Low Levels of Radiation Detected in Western Milk Supply

March 30, 2011 09:33 PM

The U.S. Environmental Protection Agency (EPA) has detected miniscule levels of radiation in Washington State milk, the agency reported yesterday.

EPA detected 0.8 pCi/L of iodine-131, which is 5,000 times lower than the Derived Intervention Level set by the U.S. Food and Drug Administration. Iodine-131 has a very short half-life of approximately eight days, and the level of radiation detected in milk is therefore expected to drop quickly.
The test results come from screening milk purchased in Spokane, Wash. March 25. Similar levels have been detected in California milk, reports Bloomberg news.
The National Milk Producers Federation, the International Dairy Foods Association, the Milk Processor Education Program and the U.S. Dairy Export Council released the following statement this morning:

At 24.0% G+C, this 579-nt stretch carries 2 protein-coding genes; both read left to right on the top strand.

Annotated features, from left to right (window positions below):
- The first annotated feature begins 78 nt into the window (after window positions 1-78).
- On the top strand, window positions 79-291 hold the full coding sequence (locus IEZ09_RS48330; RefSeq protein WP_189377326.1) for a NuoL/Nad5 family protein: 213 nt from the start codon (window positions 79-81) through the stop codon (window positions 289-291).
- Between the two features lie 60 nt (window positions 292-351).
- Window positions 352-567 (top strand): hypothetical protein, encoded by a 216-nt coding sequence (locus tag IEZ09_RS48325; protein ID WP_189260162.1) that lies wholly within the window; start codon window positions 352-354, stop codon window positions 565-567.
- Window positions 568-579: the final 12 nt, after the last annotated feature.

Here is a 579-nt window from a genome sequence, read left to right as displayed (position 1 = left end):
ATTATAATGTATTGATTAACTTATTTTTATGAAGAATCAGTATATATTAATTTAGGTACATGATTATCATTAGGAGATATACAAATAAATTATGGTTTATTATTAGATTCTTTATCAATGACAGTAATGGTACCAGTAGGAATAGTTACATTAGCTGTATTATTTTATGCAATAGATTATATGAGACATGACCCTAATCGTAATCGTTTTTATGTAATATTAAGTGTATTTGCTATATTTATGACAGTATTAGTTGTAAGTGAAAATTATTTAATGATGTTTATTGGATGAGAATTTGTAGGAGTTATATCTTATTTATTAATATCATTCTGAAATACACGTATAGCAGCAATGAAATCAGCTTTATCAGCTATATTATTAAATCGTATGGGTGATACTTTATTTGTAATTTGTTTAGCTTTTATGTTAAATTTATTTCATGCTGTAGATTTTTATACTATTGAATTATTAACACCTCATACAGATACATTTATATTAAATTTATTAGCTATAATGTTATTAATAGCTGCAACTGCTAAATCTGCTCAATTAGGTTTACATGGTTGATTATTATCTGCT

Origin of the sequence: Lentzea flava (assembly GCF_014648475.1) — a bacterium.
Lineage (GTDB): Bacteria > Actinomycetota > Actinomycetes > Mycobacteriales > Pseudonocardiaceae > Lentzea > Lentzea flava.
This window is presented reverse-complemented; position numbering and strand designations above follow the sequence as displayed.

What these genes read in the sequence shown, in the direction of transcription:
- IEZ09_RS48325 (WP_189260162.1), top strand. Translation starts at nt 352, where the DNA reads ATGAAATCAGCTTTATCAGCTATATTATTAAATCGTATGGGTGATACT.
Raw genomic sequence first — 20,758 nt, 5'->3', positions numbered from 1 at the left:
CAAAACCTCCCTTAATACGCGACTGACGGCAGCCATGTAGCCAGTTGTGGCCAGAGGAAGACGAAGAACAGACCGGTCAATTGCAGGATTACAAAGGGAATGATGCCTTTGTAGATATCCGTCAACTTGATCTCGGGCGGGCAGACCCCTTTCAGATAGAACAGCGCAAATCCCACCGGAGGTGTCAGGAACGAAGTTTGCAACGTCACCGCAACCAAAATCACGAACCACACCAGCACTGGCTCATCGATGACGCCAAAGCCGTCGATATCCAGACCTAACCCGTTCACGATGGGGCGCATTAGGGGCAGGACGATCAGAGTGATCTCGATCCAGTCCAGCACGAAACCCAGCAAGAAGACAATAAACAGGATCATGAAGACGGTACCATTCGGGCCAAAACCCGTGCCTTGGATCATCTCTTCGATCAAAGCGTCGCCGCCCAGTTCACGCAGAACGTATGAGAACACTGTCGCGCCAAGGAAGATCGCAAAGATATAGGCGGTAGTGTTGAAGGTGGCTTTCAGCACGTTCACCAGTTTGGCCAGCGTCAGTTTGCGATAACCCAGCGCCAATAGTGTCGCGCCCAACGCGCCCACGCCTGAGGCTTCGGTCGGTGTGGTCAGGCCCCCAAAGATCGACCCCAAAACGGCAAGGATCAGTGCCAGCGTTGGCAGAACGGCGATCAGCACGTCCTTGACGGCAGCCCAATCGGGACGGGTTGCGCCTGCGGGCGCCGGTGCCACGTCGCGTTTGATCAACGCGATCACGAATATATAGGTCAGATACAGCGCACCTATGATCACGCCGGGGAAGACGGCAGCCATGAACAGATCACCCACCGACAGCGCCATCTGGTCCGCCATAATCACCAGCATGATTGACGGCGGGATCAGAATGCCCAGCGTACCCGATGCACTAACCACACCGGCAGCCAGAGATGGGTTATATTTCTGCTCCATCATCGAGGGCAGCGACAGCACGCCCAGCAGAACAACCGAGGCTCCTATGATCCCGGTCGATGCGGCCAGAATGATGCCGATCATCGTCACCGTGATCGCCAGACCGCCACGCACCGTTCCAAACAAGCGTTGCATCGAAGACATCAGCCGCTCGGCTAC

“Consumer safety is the highest priority for dairy farmers and dairy foods companies. The Environmental Protection Agency (EPA) and the Food and Drug Administration (FDA) have underscored that the trace levels of radiation detected in a milk sample in Washington was expected and fell far below levels that would cause any concern for public health. Both the FDA and EPA continue to state that, based on current information, there is no risk to the U.S. food supply. The U.S. dairy industry will continue to work closely with federal and state government agencies to ensure that we maintain a safe milk supply.”

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